Feature

How to save struggling schools

The principal of Public School 49 in Queens, New York attributes the school's turnaround to “getting rid of incompetent teachers.”

Ray FismanSlate.com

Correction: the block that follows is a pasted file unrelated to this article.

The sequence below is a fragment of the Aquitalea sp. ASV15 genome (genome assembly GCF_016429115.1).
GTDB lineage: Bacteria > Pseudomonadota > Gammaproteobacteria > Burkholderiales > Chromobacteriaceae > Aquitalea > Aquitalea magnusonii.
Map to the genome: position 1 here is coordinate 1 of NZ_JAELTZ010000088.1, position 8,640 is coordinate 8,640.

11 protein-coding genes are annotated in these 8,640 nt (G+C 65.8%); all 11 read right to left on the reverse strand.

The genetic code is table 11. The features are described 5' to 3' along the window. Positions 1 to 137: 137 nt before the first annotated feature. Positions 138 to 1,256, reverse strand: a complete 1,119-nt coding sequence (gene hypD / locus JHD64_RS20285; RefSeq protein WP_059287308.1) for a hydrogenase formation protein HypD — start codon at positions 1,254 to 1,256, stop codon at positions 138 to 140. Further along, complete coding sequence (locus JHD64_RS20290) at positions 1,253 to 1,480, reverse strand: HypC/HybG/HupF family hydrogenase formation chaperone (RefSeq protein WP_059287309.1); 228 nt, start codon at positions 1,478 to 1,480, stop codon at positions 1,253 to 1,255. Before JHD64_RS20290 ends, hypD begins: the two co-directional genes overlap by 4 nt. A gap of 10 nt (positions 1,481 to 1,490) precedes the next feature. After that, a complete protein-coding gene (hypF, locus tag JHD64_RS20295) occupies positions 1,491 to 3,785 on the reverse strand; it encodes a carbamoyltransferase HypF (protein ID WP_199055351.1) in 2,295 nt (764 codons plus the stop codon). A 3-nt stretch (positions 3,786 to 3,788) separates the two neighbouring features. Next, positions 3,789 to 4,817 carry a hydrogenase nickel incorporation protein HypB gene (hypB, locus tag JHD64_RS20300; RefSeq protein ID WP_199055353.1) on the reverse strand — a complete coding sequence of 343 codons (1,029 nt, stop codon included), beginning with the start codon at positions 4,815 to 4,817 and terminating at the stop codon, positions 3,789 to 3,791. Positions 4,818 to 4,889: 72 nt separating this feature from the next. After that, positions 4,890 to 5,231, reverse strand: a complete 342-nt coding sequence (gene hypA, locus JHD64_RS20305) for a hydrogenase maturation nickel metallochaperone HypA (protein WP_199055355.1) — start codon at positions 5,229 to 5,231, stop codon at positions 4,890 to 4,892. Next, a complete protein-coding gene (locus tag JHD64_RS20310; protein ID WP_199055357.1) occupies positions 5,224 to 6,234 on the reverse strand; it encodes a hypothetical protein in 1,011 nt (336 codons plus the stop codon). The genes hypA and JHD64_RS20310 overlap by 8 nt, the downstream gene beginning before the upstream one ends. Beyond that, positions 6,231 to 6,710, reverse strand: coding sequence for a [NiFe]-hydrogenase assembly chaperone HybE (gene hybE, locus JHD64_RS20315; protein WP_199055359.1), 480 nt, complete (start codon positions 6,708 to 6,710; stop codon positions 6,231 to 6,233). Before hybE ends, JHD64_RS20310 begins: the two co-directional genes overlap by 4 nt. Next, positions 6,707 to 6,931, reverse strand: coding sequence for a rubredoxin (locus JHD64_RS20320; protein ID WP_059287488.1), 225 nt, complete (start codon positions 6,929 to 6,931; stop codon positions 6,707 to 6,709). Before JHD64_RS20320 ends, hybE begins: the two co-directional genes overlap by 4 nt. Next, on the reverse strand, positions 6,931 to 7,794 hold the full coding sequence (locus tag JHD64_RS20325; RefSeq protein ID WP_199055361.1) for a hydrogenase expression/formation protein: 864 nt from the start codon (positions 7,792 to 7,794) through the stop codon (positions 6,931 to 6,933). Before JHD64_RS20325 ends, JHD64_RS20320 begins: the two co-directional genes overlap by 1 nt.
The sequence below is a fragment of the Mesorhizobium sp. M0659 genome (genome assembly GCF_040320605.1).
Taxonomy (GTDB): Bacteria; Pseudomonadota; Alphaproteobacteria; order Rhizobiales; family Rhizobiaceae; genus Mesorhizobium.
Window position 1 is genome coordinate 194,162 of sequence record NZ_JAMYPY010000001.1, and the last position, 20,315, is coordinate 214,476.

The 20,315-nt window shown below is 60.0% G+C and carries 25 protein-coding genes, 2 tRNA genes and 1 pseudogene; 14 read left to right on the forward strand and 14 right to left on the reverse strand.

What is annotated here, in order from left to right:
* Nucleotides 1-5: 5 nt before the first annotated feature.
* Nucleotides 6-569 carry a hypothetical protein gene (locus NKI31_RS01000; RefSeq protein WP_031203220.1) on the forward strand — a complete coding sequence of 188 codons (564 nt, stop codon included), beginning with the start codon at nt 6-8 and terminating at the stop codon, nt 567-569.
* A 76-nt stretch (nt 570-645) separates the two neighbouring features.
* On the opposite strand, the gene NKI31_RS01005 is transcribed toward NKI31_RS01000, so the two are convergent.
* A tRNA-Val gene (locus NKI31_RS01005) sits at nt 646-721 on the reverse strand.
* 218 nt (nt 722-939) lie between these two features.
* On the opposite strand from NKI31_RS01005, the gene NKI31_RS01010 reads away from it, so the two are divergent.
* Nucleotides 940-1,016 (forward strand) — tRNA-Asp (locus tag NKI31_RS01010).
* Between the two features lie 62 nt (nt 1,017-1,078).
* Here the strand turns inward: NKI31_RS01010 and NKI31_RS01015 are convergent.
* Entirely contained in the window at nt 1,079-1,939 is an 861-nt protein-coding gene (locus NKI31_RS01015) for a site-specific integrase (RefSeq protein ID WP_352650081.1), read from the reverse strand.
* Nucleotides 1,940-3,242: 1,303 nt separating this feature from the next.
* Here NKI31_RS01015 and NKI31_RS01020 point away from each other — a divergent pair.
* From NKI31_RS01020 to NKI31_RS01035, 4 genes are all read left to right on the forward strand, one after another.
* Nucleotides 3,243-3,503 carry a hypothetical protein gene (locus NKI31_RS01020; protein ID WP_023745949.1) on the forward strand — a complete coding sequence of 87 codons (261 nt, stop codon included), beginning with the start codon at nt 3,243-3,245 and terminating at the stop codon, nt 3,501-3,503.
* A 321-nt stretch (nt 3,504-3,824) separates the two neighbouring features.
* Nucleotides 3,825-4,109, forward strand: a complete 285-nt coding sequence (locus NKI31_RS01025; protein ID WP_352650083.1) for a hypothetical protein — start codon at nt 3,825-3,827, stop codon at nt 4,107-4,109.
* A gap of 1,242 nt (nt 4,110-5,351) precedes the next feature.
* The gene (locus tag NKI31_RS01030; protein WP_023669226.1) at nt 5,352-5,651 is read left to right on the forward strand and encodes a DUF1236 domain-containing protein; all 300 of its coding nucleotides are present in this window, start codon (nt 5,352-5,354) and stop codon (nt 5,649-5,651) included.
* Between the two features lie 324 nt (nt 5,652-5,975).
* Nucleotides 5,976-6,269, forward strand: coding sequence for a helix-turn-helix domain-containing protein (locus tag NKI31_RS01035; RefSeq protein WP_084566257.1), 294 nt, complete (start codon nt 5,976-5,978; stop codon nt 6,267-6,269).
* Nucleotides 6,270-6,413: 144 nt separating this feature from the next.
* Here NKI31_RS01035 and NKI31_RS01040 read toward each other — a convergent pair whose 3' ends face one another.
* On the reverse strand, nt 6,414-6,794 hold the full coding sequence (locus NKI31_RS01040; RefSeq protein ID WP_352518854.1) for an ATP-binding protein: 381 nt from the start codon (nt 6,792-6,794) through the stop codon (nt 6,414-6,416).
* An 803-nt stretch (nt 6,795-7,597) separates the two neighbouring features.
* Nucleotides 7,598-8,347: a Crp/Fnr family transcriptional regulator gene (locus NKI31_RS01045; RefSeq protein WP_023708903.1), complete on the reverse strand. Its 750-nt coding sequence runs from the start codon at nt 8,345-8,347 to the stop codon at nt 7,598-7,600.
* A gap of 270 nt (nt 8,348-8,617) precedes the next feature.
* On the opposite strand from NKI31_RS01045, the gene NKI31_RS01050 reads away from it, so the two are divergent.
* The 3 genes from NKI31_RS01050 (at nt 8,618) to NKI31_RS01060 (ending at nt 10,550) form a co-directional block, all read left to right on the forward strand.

When Anthony Lombardi took over as principal of Public School 49 in Queens, N.Y., a decade ago, says Ray Fisman, just 37 percent of fourth-graders read at grade level. Today, 90 percent do, and that startling turnaround has made PS 49 one of the nation’s most improved schools. How did Lombardi do it? The most important change he made, he says, was “getting rid of incompetent teachers.” It’s now clear, after years of testing at schools around the country, that some dedicated and talented teachers can raise test scores, year after year, while others cannot get students to learn. Unfortunately, when schools hire new teachers, they can’t tell whether they’ll turn out to be talented and dedicated, or merely mediocre. By the time their proficiency—or lack thereof—is demonstrated, teachers have qualified for tenure that protects them from being fired. At PS 49, Lombardi had to force a third of his teachers to transfer to other schools in order to get grades up. “Firing bad teachers may seem like a rather obvious solution” to the problem of underachieving schools—but it’s one that teachers’ unions vehemently oppose. The choice for society, then, is simple: Is tenure more important, or our kids’ futures?

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